Catching the Light: The Entwined History of Light and Mind

Paperback | April 1, 1995

byArthur Zajonc

not yet rated|write a review
In 1910, the surgeons Moreau and LePrince wrote about their successful operation on an eight-year-old boy who had been blind since birth because of cataracts. When the boy's eyes were healed they removed the bandages and, waving a hand in front of the child's physically perfect eyes, asked himwhat he saw. "I don't know," was his only reply. What he saw was only a varying brightness in front of him. However, when allowed to touch the hand as it began to move, he cried out in a voice of triumph, "It's moving!" He could feel it move, but he still needed laboriously to learn to see it move.Light and eyes were not enough to grant him sight. How, then, do we see? What's the difference between seeing and perception? What is light? From ancient times to the present, from philosophers to quantum physicists, nothing has so perplexed, so fascinated, so captivated the mind as the elusive definition of light. In Catching the Light, Arthur Zajonc takes us on an epic journey into history, tracing how humans have endeavored tounderstand the phenomenon of light. Blending mythology, religion, science, literature, and painting, Zajonc reveals in poetic detail the human struggle to identify the vital connection between the outer light of nature and the inner light of the human spirit. He explains the curiousness of theGreeks' blue and green "color blindness": Odysseus gazing longingly at the "wine-dark sea"; the use of chloros (green) as the color of honey in Homer's Odessey; and Euripides' use of the color green to describe the hue of tears and blood. He demonstrates the complexity of perception through the workof Paul Cezanne--the artist standing on the bank of a river, painting the same scene over and over again, the motifs multiplying before his eyes. And Zajonc goes on to show how our quest for an understanding of light, as well as the conclusions we draw, reveals as much about the nature of our ownpsyche as it does about the nature of light itself. For the ancient Egyptians the nature of light was clear--it simply was the gaze of God. In the hands of the ancient Greeks, light had become the luminous inner fire whose ethereal effluence brought sight. In our contemporary world of modern quantumphysics, science plays the greatest part in our theories of light's origin--from scientific perspectives such as Sir Isaac Newton's "corpuscular theory of light" and Michael Faraday's "lines of force" to such revolutionary ideas as Max Planck's "discrete motion of a pendulum" (the basis of quantummechanics), Albert Einstein's "particles of light" and "theory of relativity," and Niels Bohr's "quantum jumps." Yet the metaphysical aspects of the scientific search, Zajonc shows, still loom large. For the physicist Richard Feynman, a quantum particle travels all paths, eventually distilling toone path whose action is least--the most beautiful path of all. Whatever light is, here is where we will find it. With rare clarity and unmatched lyricism, Zajonc illuminates the profound implications of the relationships between the multifaceted strands of human experience and scientific endeavor. A fascinating search into our deepest scientific mystery, Catching the Light is a brilliant synthesis thatwill both entertain and inform.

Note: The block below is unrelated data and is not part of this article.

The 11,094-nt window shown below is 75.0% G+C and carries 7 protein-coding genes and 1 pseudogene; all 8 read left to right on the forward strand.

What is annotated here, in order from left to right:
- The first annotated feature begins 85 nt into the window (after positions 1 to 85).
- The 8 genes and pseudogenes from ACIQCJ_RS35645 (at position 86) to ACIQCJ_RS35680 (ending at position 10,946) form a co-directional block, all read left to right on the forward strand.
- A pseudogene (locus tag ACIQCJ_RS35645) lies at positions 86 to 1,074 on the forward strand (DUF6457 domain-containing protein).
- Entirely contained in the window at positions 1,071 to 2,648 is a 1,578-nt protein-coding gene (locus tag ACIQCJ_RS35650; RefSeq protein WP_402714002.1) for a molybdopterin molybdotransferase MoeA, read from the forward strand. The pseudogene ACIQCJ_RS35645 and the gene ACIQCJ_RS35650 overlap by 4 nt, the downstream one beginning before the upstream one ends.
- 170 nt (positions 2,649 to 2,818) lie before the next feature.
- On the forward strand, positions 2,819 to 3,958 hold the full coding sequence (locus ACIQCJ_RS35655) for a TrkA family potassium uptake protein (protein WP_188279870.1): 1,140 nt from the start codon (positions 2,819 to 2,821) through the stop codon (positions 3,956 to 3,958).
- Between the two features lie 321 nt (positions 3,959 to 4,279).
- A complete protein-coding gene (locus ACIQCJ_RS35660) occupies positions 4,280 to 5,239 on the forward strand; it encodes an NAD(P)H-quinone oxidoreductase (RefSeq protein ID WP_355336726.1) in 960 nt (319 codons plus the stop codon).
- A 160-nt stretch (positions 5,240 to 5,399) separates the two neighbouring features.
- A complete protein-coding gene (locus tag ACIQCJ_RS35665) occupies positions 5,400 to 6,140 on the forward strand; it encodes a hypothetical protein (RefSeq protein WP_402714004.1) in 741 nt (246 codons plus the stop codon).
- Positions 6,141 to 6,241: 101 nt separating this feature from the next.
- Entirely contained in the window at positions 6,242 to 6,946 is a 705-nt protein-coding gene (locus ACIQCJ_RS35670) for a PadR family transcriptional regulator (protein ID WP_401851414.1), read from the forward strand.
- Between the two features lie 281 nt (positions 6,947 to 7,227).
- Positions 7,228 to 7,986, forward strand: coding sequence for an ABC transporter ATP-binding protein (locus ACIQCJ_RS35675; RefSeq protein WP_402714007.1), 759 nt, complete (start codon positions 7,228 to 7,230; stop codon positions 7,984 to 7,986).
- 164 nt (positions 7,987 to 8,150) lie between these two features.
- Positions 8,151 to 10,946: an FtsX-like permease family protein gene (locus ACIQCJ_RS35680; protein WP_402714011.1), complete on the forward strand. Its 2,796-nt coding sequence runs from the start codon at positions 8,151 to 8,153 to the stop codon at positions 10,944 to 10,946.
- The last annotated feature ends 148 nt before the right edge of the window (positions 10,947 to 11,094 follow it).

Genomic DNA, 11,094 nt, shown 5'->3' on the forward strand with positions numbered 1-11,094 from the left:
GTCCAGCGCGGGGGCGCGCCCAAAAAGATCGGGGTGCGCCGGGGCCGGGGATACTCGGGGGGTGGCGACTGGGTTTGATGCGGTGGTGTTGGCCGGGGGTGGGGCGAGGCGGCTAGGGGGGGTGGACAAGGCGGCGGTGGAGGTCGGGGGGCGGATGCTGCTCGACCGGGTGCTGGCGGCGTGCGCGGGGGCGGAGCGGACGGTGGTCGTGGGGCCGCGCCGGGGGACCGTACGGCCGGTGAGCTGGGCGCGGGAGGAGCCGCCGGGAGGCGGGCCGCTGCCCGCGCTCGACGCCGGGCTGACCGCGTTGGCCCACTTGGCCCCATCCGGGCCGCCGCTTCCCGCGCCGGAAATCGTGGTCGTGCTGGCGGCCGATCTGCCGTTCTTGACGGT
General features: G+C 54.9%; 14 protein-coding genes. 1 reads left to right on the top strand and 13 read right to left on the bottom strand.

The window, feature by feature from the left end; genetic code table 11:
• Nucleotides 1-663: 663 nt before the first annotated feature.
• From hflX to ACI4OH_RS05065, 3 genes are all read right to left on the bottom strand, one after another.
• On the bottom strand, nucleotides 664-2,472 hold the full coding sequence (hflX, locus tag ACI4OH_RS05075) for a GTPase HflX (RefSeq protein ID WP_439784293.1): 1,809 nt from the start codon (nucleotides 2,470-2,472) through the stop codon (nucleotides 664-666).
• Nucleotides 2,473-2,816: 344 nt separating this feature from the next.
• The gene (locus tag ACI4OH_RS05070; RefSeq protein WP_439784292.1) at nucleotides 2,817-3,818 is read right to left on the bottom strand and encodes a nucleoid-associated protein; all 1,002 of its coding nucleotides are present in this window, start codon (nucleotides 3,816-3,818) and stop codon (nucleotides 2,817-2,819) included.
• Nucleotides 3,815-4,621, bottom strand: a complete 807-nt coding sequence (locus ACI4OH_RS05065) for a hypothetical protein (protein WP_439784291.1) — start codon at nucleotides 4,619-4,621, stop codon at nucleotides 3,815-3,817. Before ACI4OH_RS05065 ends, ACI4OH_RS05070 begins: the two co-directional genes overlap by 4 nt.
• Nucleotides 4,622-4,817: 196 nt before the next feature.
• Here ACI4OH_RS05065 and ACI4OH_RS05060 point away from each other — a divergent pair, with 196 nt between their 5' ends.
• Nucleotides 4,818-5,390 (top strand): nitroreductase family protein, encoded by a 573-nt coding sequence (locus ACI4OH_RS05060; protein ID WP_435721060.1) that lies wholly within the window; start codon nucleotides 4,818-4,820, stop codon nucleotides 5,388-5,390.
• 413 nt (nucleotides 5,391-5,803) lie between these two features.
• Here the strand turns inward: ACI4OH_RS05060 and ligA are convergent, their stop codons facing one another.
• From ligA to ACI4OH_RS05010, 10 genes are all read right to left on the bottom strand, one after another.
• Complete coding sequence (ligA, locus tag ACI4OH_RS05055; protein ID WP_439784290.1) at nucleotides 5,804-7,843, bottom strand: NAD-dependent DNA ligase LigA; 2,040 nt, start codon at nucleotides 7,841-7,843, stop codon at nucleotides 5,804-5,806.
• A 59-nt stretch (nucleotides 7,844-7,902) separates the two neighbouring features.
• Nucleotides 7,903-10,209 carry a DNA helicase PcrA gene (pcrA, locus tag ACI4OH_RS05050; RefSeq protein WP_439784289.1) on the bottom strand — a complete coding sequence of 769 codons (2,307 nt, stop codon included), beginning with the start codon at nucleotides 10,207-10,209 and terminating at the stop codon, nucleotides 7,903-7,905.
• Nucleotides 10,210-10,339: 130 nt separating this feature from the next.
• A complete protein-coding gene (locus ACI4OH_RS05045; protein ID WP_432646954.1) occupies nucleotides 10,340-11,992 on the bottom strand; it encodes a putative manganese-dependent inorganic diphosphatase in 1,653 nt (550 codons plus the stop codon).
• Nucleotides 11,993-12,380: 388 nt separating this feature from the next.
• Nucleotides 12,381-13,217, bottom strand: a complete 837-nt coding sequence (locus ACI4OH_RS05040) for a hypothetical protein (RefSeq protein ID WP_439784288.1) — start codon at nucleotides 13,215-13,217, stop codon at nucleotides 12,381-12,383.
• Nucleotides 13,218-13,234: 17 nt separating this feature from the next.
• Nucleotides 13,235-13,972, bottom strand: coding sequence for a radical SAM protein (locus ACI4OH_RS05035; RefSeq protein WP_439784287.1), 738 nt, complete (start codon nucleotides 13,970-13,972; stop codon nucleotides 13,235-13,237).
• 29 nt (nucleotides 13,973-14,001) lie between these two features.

Pricing and Purchase Info

$21.95

Ships within 1-3 weeks
Ships free on orders over $25

From Our Editors

With rare clarity and unmatched lyricism, Zajonc illuminates the profound implications of the relationships between the multifaceted strands of human experience and scientific endeavor. A fascinating search into our deepest scientific mystery, Catching the Light is a brilliant synthesis that will both entertain and inform.

From the Publisher

In 1910, the surgeons Moreau and LePrince wrote about their successful operation on an eight-year-old boy who had been blind since birth because of cataracts. When the boy's eyes were healed they removed the bandages and, waving a hand in front of the child's physically perfect eyes, asked himwhat he saw. "I don't know," was his only r...

From the Jacket

With rare clarity and unmatched lyricism, Zajonc illuminates the profound implications of the relationships between the multifaceted strands of human experience and scientific endeavor. A fascinating search into our deepest scientific mystery, Catching the Light is a brilliant synthesis that will both entertain and inform.

Arthur Zajonc is Professor of Physics at Amherst College and a fellow of both the Lindisfarne Association and the Fetzer Institute.

other books by Arthur Zajonc

Meditation as Contemplative Inquiry
Meditation as Contemplative Inquiry

Kobo ebook|Jul 1 1998

$13.11

Aufbruch ins Unerwartete
Aufbruch ins Unerwartete

Kobo ebook|Jun 10 2016

$29.99

see all books by Arthur Zajonc
Format:PaperbackDimensions:400 pages, 5.31 × 7.91 × 0.91 inPublished:April 1, 1995Publisher:Oxford University Press

The following ISBNs are associated with this title:

ISBN - 10:0195095758

ISBN - 13:9780195095753

Look for similar items by category:

Customer Reviews of Catching the Light: The Entwined History of Light and Mind

Reviews

Extra Content

From Our Editors

With rare clarity and unmatched lyricism, Zajonc illuminates the profound implications of the relationships between the multifaceted strands of human experience and scientific endeavor. A fascinating search into our deepest scientific mystery, Catching the Light is a brilliant synthesis that will both entertain and inform.

Editorial Reviews

"Catching the Light is nothing short of a masterpiece. It is at once a riveting story, literate and beautifully precise. What more could one ask for in a marriage between science and art?"--Richard Selzer, author of Down from Troy